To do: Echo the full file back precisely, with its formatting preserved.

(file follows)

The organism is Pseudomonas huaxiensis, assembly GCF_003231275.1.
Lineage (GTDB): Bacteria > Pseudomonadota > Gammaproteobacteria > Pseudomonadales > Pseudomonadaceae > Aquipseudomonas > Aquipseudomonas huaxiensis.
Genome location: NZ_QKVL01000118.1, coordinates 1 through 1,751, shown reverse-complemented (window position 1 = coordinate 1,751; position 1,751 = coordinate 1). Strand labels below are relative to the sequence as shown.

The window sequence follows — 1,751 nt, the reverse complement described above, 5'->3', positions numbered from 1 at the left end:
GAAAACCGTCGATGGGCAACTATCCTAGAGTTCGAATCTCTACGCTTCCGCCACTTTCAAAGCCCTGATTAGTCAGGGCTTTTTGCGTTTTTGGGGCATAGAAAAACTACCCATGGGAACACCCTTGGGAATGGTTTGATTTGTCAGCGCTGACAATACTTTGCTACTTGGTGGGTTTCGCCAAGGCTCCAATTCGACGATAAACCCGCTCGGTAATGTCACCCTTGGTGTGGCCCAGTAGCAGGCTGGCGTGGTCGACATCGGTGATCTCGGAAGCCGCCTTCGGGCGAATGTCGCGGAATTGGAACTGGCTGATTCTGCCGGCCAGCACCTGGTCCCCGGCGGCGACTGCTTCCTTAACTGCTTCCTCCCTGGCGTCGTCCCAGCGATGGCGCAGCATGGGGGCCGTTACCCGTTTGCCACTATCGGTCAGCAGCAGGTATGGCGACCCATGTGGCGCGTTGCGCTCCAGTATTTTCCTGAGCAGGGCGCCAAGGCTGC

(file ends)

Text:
The organism is Pseudomonas huaxiensis, assembly GCF_003231275.1.
Lineage (GTDB): Bacteria > Pseudomonadota > Gammaproteobacteria > Pseudomonadales > Pseudomonadaceae > Aquipseudomonas > Aquipseudomonas huaxiensis.
Genome location: NZ_QKVL01000118.1, coordinates 1 through 1,751, shown reverse-complemented (window position 1 = coordinate 1,751; position 1,751 = coordinate 1). Strand labels below are relative to the sequence as shown.

The window sequence follows — 1,751 nt, the reverse complement described above, 5'->3', positions numbered from 1 at the left end:
GAAAACCGTCGATGGGCAACTATCCTAGAGTTCGAATCTCTACGCTTCCGCCACTTTCAAAGCCCTGATTAGTCAGGGCTTTTTGCGTTTTTGGGGCATAGAAAAACTACCCATGGGAACACCCTTGGGAATGGTTTGATTTGTCAGCGCTGACAATACTTTGCTACTTGGTGGGTTTCGCCAAGGCTCCAATTCGACGATAAACCCGCTCGGTAATGTCACCCTTGGTGTGGCCCAGTAGCAGGCTGGCGTGGTCGACATCGGTGATCTCGGAAGCCGCCTTCGGGCGAATGTCGCGGAATTGGAACTGGCTGATTCTGCCGGCCAGCACCTGGTCCCCGGCGGCGACTGCTTCCTTAACTGCTTCCTCCCTGGCGTCGTCCCAGCGATGGCGCAGCATGGGGGCCGTTACCCGTTTGCCACTATCGGTCAGCAGCAGGTATGGCGACCCATGTGGCGCGTTGCGCTCCAGTATTTTCCTGAGCAGGGCGCCAAGGCTGC